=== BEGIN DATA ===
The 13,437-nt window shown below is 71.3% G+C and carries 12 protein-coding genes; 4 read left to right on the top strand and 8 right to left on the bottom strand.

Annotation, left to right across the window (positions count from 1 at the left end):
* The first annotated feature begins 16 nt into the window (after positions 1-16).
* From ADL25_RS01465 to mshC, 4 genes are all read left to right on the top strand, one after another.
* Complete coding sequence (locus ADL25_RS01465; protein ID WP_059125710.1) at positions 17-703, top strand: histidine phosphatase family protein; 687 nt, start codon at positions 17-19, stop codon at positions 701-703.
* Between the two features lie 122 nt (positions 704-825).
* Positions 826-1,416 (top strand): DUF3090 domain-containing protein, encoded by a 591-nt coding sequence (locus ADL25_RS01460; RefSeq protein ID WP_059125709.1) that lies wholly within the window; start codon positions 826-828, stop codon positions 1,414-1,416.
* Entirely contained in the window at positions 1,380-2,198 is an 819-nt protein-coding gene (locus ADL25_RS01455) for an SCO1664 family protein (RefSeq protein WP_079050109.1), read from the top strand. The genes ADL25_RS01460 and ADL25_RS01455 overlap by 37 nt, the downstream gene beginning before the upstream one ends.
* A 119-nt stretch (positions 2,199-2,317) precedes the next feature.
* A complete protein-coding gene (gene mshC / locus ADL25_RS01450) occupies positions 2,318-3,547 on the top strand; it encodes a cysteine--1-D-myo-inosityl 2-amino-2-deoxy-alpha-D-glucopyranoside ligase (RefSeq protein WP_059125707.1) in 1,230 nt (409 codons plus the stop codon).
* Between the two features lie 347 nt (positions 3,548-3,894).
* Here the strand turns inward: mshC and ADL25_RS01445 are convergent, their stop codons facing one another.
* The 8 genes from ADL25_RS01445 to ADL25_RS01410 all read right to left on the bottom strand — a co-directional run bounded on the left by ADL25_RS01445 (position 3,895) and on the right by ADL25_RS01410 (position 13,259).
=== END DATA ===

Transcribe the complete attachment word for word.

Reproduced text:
The 13,437-nt window shown below is 71.3% G+C and carries 12 protein-coding genes; 4 read left to right on the top strand and 8 right to left on the bottom strand.

Annotation, left to right across the window (positions count from 1 at the left end):
* The first annotated feature begins 16 nt into the window (after positions 1-16).
* From ADL25_RS01465 to mshC, 4 genes are all read left to right on the top strand, one after another.
* Complete coding sequence (locus ADL25_RS01465; protein ID WP_059125710.1) at positions 17-703, top strand: histidine phosphatase family protein; 687 nt, start codon at positions 17-19, stop codon at positions 701-703.
* Between the two features lie 122 nt (positions 704-825).
* Positions 826-1,416 (top strand): DUF3090 domain-containing protein, encoded by a 591-nt coding sequence (locus ADL25_RS01460; RefSeq protein ID WP_059125709.1) that lies wholly within the window; start codon positions 826-828, stop codon positions 1,414-1,416.
* Entirely contained in the window at positions 1,380-2,198 is an 819-nt protein-coding gene (locus ADL25_RS01455) for an SCO1664 family protein (RefSeq protein WP_079050109.1), read from the top strand. The genes ADL25_RS01460 and ADL25_RS01455 overlap by 37 nt, the downstream gene beginning before the upstream one ends.
* A 119-nt stretch (positions 2,199-2,317) precedes the next feature.
* A complete protein-coding gene (gene mshC / locus ADL25_RS01450) occupies positions 2,318-3,547 on the top strand; it encodes a cysteine--1-D-myo-inosityl 2-amino-2-deoxy-alpha-D-glucopyranoside ligase (RefSeq protein WP_059125707.1) in 1,230 nt (409 codons plus the stop codon).
* Between the two features lie 347 nt (positions 3,548-3,894).
* Here the strand turns inward: mshC and ADL25_RS01445 are convergent, their stop codons facing one another.
* The 8 genes from ADL25_RS01445 to ADL25_RS01410 all read right to left on the bottom strand — a co-directional run bounded on the left by ADL25_RS01445 (position 3,895) and on the right by ADL25_RS01410 (position 13,259).